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The student will appropriately:
Describe three principles used in the compensatory approach to rehabilitation in spinal cord injury (SCI).
Demonstrate understanding of these principles in the practice of various movements.
Practice common bed mobility and transfer strategies utilized in persons with tetraplegia.
Describe and demonstrate the four methods to go prone to/from prone on elbows utilized by persons with tetraplegia with no triceps function.
Describe and demonstrate the three methods to go supine to sitting utilized by persons with tetraplegia with no triceps function.
The class discusses the three principles used in the compensatory approach to rehabilitation: muscle substitution, angular momentum, and the head-hips relationship.
Activity 1. Bed Mobility: Applying the Principles
Students perform mat activities (rolling, push up in sitting, scooting, and long sitting) with weights placed on their lower extremities if possible to simulate what it would be like for a person with tetraplegia.
Activity 2. Prone to/from Prone on Elbows
Students teach a partner the four methods to go prone to prone on elbows utilized by persons with tetraplegia with no triceps function.
Activity 3. Transfers: Supine to Sitting
Students teach a partner the three methods to go supine to sitting without using equipment utilized by persons with tetraplegia with no triceps function.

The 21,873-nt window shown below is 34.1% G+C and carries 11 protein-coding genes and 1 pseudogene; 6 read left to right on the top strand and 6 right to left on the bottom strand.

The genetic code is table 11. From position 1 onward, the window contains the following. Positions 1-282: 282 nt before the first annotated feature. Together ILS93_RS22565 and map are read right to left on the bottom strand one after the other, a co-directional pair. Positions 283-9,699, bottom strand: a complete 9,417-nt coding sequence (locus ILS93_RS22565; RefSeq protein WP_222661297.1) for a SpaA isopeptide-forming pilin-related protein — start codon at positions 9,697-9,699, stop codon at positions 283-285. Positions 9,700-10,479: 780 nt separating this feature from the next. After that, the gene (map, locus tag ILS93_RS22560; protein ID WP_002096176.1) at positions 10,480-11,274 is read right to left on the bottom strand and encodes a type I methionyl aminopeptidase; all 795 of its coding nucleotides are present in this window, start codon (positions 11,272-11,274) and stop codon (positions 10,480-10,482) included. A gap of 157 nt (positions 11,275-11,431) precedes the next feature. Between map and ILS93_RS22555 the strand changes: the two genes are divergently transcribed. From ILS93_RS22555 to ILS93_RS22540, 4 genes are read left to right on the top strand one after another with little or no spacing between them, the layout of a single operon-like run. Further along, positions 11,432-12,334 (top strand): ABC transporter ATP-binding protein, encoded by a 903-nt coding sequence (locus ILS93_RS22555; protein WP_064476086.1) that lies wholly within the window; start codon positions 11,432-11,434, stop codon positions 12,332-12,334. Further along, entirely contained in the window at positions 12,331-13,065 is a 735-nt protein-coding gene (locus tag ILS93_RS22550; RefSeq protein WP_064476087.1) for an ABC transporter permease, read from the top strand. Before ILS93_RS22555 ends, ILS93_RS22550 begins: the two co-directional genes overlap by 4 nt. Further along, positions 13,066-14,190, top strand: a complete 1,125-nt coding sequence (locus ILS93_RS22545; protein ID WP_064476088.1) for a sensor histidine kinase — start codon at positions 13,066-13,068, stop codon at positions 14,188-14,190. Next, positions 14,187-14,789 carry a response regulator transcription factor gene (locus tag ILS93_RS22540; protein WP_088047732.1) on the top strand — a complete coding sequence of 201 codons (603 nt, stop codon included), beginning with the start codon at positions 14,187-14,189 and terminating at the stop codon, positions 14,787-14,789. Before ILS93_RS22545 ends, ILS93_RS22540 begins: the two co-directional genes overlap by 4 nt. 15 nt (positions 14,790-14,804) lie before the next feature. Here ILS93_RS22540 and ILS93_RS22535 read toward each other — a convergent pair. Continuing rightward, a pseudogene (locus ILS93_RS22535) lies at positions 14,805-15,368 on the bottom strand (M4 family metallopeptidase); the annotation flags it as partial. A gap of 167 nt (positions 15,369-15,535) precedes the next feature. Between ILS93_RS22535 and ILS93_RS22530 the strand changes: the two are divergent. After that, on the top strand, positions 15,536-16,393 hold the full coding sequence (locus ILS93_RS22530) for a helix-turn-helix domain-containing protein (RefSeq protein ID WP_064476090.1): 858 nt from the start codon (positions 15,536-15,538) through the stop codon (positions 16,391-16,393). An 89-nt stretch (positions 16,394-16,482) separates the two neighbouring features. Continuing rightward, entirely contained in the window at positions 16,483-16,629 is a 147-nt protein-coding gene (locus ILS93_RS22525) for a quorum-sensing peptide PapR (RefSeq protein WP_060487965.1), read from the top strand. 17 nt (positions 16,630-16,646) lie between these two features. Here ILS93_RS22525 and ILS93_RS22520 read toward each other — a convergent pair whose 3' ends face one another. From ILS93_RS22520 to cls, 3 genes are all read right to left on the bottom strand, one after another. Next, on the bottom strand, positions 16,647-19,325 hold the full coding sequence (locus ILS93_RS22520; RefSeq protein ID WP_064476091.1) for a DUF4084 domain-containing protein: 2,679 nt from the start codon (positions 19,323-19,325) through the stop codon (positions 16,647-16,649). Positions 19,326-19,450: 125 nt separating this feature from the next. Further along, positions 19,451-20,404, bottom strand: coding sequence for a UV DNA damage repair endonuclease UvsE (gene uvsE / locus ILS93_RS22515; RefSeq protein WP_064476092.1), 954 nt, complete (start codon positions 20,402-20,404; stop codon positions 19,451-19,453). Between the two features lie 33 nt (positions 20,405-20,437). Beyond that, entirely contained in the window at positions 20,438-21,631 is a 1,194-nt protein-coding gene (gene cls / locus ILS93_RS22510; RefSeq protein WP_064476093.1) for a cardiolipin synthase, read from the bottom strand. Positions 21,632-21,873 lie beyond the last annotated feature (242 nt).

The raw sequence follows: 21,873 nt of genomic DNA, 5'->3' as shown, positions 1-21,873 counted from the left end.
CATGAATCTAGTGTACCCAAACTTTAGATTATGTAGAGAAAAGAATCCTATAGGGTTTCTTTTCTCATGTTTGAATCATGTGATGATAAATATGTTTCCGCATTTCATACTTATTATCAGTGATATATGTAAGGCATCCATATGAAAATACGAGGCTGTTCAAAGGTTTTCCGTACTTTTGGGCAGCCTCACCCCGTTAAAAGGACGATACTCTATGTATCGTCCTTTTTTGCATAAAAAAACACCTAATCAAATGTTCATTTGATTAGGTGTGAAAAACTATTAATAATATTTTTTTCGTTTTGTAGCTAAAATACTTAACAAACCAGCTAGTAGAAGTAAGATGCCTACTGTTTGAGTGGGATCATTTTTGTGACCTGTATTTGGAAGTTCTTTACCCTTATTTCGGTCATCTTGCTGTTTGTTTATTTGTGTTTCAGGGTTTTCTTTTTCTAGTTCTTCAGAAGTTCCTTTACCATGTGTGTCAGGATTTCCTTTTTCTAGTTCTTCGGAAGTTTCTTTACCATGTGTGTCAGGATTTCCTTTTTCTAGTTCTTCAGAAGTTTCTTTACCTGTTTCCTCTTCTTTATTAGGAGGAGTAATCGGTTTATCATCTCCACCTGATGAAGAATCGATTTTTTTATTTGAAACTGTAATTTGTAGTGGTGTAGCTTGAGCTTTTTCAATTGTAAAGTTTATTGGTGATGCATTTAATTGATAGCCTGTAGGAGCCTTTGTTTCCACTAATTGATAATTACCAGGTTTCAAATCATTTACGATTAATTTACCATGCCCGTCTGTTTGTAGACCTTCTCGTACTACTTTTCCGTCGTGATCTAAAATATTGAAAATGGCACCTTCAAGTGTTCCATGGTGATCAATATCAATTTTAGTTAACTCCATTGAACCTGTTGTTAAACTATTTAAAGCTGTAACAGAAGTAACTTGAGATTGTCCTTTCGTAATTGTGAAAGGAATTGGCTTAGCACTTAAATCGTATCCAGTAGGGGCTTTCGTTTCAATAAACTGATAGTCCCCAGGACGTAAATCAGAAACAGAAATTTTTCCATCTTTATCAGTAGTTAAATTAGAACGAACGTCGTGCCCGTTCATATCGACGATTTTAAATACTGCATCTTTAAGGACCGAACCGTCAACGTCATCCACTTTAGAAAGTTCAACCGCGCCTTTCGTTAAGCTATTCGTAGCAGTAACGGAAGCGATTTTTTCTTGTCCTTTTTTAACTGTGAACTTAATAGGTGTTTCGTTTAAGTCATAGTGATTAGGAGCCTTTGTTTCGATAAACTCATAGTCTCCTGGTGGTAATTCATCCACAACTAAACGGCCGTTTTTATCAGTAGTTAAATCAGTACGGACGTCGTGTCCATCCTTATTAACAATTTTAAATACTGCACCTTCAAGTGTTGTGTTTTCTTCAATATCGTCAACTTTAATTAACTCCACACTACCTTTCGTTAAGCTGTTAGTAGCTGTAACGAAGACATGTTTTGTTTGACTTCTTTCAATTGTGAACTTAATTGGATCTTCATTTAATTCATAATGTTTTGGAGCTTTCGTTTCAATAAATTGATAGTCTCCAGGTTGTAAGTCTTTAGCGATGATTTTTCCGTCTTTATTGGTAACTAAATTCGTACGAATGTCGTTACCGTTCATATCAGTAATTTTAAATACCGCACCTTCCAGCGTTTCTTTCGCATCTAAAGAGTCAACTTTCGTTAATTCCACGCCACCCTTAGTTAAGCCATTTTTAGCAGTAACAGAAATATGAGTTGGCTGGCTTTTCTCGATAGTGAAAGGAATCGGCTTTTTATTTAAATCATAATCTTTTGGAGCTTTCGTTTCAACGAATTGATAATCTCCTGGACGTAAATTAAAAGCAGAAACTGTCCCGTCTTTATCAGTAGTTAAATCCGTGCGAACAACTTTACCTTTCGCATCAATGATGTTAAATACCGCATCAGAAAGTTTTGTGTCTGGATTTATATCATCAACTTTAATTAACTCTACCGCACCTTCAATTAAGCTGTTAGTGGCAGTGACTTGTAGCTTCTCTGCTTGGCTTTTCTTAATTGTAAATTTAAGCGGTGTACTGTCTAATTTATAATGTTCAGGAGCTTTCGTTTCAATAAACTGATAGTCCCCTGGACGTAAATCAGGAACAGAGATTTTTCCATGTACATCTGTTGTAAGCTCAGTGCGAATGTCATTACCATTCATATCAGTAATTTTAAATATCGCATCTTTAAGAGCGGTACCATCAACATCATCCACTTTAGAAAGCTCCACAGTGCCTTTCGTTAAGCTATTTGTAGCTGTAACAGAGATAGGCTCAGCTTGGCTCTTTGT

Activity 4. Wrap-Up Discussion
Students discuss strategies to maximize learning of compensatory motor skills by persons with SCI.
Most individuals with spinal cord injury (SCI) must learn to use their bodies in an entirely different manner than before their injuries. Rehabilitation is aimed at helping the client to optimize neuroplasticity to recover as much function as possible and to use compensation where recovery is not possible. It is a delicate balance for both the client and the therapist to decide when and how much to incorporate both compensatory and neuroplastic principles of recovery.
A compensatory approach is one that trains the client to use the intact body structure and functions to compensate for those that have been lost or diminished. A recovery approach focuses on therapeutic techniques aimed at promoting recovery of functions so that the person can perform activities in the same way that they were done before the person was injured. Both approaches are crucial to optimal recovery. The primary method for the recovery approach is the use of body weight supported treadmill or overground training along with other seated and standing activities. These techniques are covered in the ambulation chapter of this textbook. For a more detailed description, the reader is also referred to our other textbook: ...